The New York Mets were swept in Milwaukee on Sunday after the bullpen collapsed and gave up 7 runs in the final two innings of the game.
Conforto batted in the third spot of the order for the first time this season, and he delivered. He went 3-for-4 with a walk, a double, a triple, a home run and three RBIs. His big hit came in the fifth inning with the bases loaded when he drove in two with his double.
Walker also kept his recent hot streak going. After a 3-for-5 afternoon with three RBIs on Sunday, he finished up 8-for-13 with two home runs and seven RBIs overall this weekend in Milwaukee.
His single in the seventh inning to bring in Conforto from third made the game 8-3, and at the time, it looked like the Mets had broken the game wide open. But a combination of the Brewers’ power bats, and New York’s awful bullpen would ensure that wasn’t the case.
In the bottom of the same frame, manager Terry Collins decided to give deGrom a chance to get another inning under his belt even though he had already thrown 101 pitches. DeGrom walked the leadoff batter and Collins pulled him in favor of Jerry Blevins.
Blevins had not given up a home run the entire season until, of course, Sunday when the struggling Jonathan Villar would connect for a two-run shot. The Brewers would hit another homer before Fernando Salas narrowly escaped with the lead.
While the Mets would tack on another run in the top of the eighth to make it 9-6, every Mets fan watching the game knew it wouldn’t be enough.
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After Salas couldn’t get through the eighth, Collins decided to bring in his closer, Addison Reed for a five out save.
A bases-loaded single that brought in two runs, and a three-run home run by Manny Pina would ultimately give the Brewers the lead off Reed, and complete the epic collapse we all felt was coming.
This series in Milwaukee was about as disappointing as it could get. While it’s true the Mets are without their ace, their best bullpen arm, and their best hitter, the team has actually been in a great position to win these games.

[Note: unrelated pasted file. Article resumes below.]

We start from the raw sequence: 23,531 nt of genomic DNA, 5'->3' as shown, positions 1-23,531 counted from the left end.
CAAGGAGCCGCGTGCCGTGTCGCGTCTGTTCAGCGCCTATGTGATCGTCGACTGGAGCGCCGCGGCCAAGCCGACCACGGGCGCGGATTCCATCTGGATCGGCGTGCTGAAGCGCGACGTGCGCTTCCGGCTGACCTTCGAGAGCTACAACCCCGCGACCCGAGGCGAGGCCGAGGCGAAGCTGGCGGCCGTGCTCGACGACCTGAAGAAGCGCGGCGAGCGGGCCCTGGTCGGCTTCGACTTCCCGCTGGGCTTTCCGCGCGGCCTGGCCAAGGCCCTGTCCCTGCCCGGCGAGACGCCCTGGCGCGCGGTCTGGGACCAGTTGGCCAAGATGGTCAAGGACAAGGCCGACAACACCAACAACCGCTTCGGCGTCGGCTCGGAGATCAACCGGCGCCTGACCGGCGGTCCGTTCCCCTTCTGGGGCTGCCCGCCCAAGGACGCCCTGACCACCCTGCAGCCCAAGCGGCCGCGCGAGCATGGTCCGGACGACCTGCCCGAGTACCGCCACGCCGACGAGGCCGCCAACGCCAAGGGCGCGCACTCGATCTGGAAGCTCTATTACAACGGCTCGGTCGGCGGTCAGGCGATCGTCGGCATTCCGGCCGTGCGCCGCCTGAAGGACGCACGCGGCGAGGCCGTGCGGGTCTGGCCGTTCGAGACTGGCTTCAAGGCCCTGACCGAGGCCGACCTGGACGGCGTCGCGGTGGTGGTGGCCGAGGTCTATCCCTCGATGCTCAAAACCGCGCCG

The offense has actually shown up, and you have guys like aforementioned Michael Conforto and T.J. Rivera that are playing out of their minds right now. It’s all going to waste because the bullpen can’t figure it out at all.
Both Jerry Blevins and Fernando Salas pitched on Sunday after three days, so while the whole being overused early on in the season is completely valid, for this specific game, they should have been somewhat fresh and ready.
It also doesn’t help that Mets starters have been unable to get deep into games at all. This is really where not having an innings eater like Bartolo Colon was this year really hurts the club.
If, on average, you can’t get more than five or six innings out of your starting pitchers, odds are you’re going to burn your bullpen out one way or another.
Terry Collins is also not without blame in this scenario. He’s played the matchup game a little too finely early on. We’ve seen him bring guys like Jerry Blevins in to face one batter or not letting other guys finish out an inning because of a matchup issue after they get the first two outs easily.
That type of managing style coupled with the starters inability to give the team length is a recipe for disaster. That disappointing sour cake has been baking over the last few weeks, and on Sunday we all got to try a slice of it.